Gateway to the Trades for Youth At Risk

School District 22 North and Okanagan College would replicate Central Okanagan model by offering an annual cohort for a trial period of three years, starting with the school year 2016-17. Annual cohorts of 15-20 at-risk students in grades 10-12 would participate for a 12-week Gateway to the Trades program encompassing the four progressive stages. The aim of each stage is to help at-risk youth acquire the necessary skills to be successful at each level. Students would begin by taking a 5 week Pre-Gateway program at a school to be determined in Vernon. (Pre-Gateway focuses on readiness skills including time management, communication, problem solving, trades math and team building).. Those students who are successful in completing Pre-Gateway will go to camp (stage 2) for social connection and self development. Stage 3 involves exploring a variety of trades for an extended 10 week period at the OC Vernon Trades Centre. In stage 4 students will select a specific trade and enter a Dual Credit Foundation Studies program for an extended 20-40 weeks depending on the trade selection. The program provides a pathway to education/career opportunities to a cohort of youth facing significant barriers to post-secondary attainment. The program in this region supports at youth risk in the region with the opportunity to change behaviors and habits into forward momentum and building capacity to learn and transition to further education.

PHS Community Services Society

Window's Education Enhancement Initiative

There is more demand than can be satisfied by the program & a lack of resources to invest in scaling. A strategic investment will trigger scaling the programming & achieving a sustainable scale of operation will mean increased levels of lifestyle stability & an increased capacity to take in more & new students/peer. We’ve seen evidence during our pilot that our social innovation has potential to impact and change stigmatization, socioeconomic barriers & narratives about those in transition from homelessness to stable independent lives, including those facing mental health or cultural barriers. Due to the nature of the system, we face challenges in commitment levels of our core staff & costs of doing business in DTES epicentre. We’re confident that the former can be mitigated with increased capacity to mentor, train & involve key staff members so that they’re able to be invested in the program more often in an integrated manner. By involving peer leaders regularly we’ll affect basic routines, transform participants into leaders & educators with direct connections to peers, positively affecting the resource flow. We seek to demonstrate a new model for training, providing a successful example of how comprehensive life, intellectual, business & tangible skills can translate into a higher rate of success in transitioning people to economic independence. We seek to change the behaviour and resource flows of traditional service delivery to incorporate elements of our innovation.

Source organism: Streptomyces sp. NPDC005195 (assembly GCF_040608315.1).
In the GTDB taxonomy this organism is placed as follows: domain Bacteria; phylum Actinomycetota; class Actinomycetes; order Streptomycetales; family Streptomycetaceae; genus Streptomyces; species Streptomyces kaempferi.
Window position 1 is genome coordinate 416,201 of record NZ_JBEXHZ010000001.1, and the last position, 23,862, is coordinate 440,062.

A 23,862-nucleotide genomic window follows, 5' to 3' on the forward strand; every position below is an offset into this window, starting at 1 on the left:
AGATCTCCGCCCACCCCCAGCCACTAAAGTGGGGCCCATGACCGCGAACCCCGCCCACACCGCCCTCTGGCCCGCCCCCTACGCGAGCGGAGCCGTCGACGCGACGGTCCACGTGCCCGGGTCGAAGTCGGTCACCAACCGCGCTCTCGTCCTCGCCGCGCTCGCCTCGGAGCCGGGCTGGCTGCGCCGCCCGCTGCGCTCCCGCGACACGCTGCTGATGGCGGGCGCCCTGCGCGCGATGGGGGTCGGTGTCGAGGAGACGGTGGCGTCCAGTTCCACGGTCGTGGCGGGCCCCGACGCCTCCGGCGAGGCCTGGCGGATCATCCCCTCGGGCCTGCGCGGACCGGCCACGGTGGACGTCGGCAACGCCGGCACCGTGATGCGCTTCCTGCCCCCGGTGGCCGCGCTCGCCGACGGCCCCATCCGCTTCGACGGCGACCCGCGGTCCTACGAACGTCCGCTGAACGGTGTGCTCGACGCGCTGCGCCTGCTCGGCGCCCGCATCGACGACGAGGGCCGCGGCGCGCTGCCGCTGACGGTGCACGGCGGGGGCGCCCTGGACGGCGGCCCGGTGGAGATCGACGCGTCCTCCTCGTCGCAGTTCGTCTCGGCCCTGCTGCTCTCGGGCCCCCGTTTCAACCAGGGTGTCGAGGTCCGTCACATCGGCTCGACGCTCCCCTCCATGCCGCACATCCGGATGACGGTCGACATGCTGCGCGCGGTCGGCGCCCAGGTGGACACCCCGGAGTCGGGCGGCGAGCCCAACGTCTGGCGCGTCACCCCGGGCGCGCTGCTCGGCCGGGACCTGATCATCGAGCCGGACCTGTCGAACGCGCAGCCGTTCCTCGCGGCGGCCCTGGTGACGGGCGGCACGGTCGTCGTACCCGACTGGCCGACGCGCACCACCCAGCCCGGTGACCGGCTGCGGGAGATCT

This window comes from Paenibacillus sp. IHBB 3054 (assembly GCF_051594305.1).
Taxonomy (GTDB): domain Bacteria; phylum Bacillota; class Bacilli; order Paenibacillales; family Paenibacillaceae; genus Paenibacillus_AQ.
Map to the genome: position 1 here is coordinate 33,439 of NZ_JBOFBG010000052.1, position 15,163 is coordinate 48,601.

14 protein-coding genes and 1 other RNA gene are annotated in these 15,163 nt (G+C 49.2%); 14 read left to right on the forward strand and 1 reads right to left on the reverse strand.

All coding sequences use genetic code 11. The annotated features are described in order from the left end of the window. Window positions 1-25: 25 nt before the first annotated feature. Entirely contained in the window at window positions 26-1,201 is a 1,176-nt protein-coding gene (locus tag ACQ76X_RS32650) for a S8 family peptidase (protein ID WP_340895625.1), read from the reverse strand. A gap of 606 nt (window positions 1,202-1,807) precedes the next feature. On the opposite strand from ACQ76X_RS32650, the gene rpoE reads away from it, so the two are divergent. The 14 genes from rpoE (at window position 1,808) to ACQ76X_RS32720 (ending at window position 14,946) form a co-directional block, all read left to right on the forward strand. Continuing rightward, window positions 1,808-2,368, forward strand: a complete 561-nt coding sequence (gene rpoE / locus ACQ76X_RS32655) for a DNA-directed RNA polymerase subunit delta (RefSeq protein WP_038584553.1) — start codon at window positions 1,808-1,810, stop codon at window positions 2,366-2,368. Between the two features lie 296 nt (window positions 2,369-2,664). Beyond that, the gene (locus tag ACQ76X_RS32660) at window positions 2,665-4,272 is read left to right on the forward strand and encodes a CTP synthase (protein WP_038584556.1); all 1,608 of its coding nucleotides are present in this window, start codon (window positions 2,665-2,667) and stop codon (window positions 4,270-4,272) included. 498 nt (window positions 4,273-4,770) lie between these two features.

Victoria Humane Society

First Nations Animal Management Clinic Project

To effectively deal with dog overpopulation, an Animal Management Program must be established and implemented to gain control of the issue as well as educate, empower, and challenge the community to incorporate Bylaws and regulations in pet ownership. The VHS will work with three First Nations to provide the following services over a minimum period of three years to eradicate the issue of dog overpopulation: • Wellness exams that will include basic inoculations and deworming as well as other medical services that may be required • Sterilization and micro chip implants for sterilized animals • Workshops regarding animal welfare including the advantages of spaying and neutering new animals in the future • Round up and removal of unwanted or unowned dogs that will be transported to Victoria where they will be fostered and put up for adoption This socially innovative project will influence systemic change by: 1. Addressing the issue of unwanted companion animals by preventing the birth of unwanted litters. 2. Serving as a model for communities of all sizes and geographic areas. 3. Adopting a community directed approach to the issue rather than a hard policy approach that would likely be ineffective. 4. Using outreach and education components to change ongoing behaviour towards companion animals while addressing systemic issues regarding animal overpopulation. 5. Using a collaborative approach bringing together animal rescue agencies, First Nations and veterinarians.

Victoria Sexual Assault Centre Society

Integrating Trans Inclusion with Vancouver Island Service Providers

Through our own Trans Inclusion process, we have learned valuable lessons that we firmly believe would benefit other anti-violence organizations, and ultimately trans people beyond Victoria BC. We have also made connections with an amazing group of trans people who have co-developed and delivered trans inclusion workshops across Victoria to community organizations and Island health. We propose to focus trans inclusion primarily on other sexual assault centres and transition houses. We will use our curriculum, share resources and lessons learned to help other anti-violence organizations through their own trans inclusion process, and we will also employ a “hub and spoke” model of Trans Integration. In other words, VSAC will act as a “hub” of knowledge and information pertaining to becoming trans-inclusive, while other organizations will act as the “spokes”. Once other organizations have made sufficient change and put into practice their trans inclusion process, we will also show them how to be their own hub. To date, no other organization is doing trans inclusion work on this scale or using this model in the anti-violence sector. Further, Trans Inclusion with a Sexualized/Intimate Partner Violence lens is not being done elsewhere. Finally, this project will provide education developed and delivered by Trans people; create short-term employment and lifetime skills for trans people across Vancouver Island; and keep organizations accountable to trans community.